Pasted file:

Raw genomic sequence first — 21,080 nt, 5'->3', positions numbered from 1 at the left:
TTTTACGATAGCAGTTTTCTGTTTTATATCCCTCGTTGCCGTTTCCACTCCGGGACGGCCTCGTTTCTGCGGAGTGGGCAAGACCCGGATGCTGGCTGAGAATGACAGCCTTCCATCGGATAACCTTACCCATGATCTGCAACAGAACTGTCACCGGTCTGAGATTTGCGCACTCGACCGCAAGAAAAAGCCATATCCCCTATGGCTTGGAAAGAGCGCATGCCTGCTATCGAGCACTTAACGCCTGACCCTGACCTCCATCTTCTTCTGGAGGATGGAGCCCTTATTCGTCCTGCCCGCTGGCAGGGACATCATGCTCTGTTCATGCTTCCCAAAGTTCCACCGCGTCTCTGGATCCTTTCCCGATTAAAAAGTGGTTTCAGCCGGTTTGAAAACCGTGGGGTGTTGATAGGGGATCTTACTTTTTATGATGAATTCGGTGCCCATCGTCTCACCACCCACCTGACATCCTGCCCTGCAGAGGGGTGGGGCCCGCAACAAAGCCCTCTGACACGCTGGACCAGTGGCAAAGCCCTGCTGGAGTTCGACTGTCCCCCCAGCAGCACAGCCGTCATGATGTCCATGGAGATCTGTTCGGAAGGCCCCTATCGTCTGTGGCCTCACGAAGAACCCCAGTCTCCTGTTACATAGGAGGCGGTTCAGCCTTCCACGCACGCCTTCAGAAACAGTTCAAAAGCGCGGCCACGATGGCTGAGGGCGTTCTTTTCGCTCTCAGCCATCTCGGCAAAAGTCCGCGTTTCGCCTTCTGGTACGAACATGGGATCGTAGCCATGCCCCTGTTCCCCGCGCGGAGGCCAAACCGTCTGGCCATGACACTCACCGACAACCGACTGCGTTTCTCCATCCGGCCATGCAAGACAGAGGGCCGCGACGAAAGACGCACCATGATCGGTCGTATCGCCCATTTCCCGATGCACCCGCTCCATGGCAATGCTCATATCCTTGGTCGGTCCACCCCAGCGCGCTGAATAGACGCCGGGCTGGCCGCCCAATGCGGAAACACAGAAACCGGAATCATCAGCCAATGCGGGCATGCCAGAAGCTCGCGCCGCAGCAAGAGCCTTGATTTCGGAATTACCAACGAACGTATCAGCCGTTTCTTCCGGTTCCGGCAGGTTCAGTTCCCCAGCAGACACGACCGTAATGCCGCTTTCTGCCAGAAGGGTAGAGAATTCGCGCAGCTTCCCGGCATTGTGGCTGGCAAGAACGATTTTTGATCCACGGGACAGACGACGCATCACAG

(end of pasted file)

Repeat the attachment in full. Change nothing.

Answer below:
Raw genomic sequence first — 21,080 nt, 5'->3', positions numbered from 1 at the left:
TTTTACGATAGCAGTTTTCTGTTTTATATCCCTCGTTGCCGTTTCCACTCCGGGACGGCCTCGTTTCTGCGGAGTGGGCAAGACCCGGATGCTGGCTGAGAATGACAGCCTTCCATCGGATAACCTTACCCATGATCTGCAACAGAACTGTCACCGGTCTGAGATTTGCGCACTCGACCGCAAGAAAAAGCCATATCCCCTATGGCTTGGAAAGAGCGCATGCCTGCTATCGAGCACTTAACGCCTGACCCTGACCTCCATCTTCTTCTGGAGGATGGAGCCCTTATTCGTCCTGCCCGCTGGCAGGGACATCATGCTCTGTTCATGCTTCCCAAAGTTCCACCGCGTCTCTGGATCCTTTCCCGATTAAAAAGTGGTTTCAGCCGGTTTGAAAACCGTGGGGTGTTGATAGGGGATCTTACTTTTTATGATGAATTCGGTGCCCATCGTCTCACCACCCACCTGACATCCTGCCCTGCAGAGGGGTGGGGCCCGCAACAAAGCCCTCTGACACGCTGGACCAGTGGCAAAGCCCTGCTGGAGTTCGACTGTCCCCCCAGCAGCACAGCCGTCATGATGTCCATGGAGATCTGTTCGGAAGGCCCCTATCGTCTGTGGCCTCACGAAGAACCCCAGTCTCCTGTTACATAGGAGGCGGTTCAGCCTTCCACGCACGCCTTCAGAAACAGTTCAAAAGCGCGGCCACGATGGCTGAGGGCGTTCTTTTCGCTCTCAGCCATCTCGGCAAAAGTCCGCGTTTCGCCTTCTGGTACGAACATGGGATCGTAGCCATGCCCCTGTTCCCCGCGCGGAGGCCAAACCGTCTGGCCATGACACTCACCGACAACCGACTGCGTTTCTCCATCCGGCCATGCAAGACAGAGGGCCGCGACGAAAGACGCACCATGATCGGTCGTATCGCCCATTTCCCGATGCACCCGCTCCATGGCAATGCTCATATCCTTGGTCGGTCCACCCCAGCGCGCTGAATAGACGCCGGGCTGGCCGCCCAATGCGGAAACACAGAAACCGGAATCATCAGCCAATGCGGGCATGCCAGAAGCTCGCGCCGCAGCAAGAGCCTTGATTTCGGAATTACCAACGAACGTATCAGCCGTTTCTTCCGGTTCCGGCAGGTTCAGTTCCCCAGCAGACACGACCGTAATGCCGCTTTCTGCCAGAAGGGTAGAGAATTCGCGCAGCTTCCCGGCATTGTGGCTGGCAAGAACGATTTTTGATCCACGGGACAGACGACGCATCACAG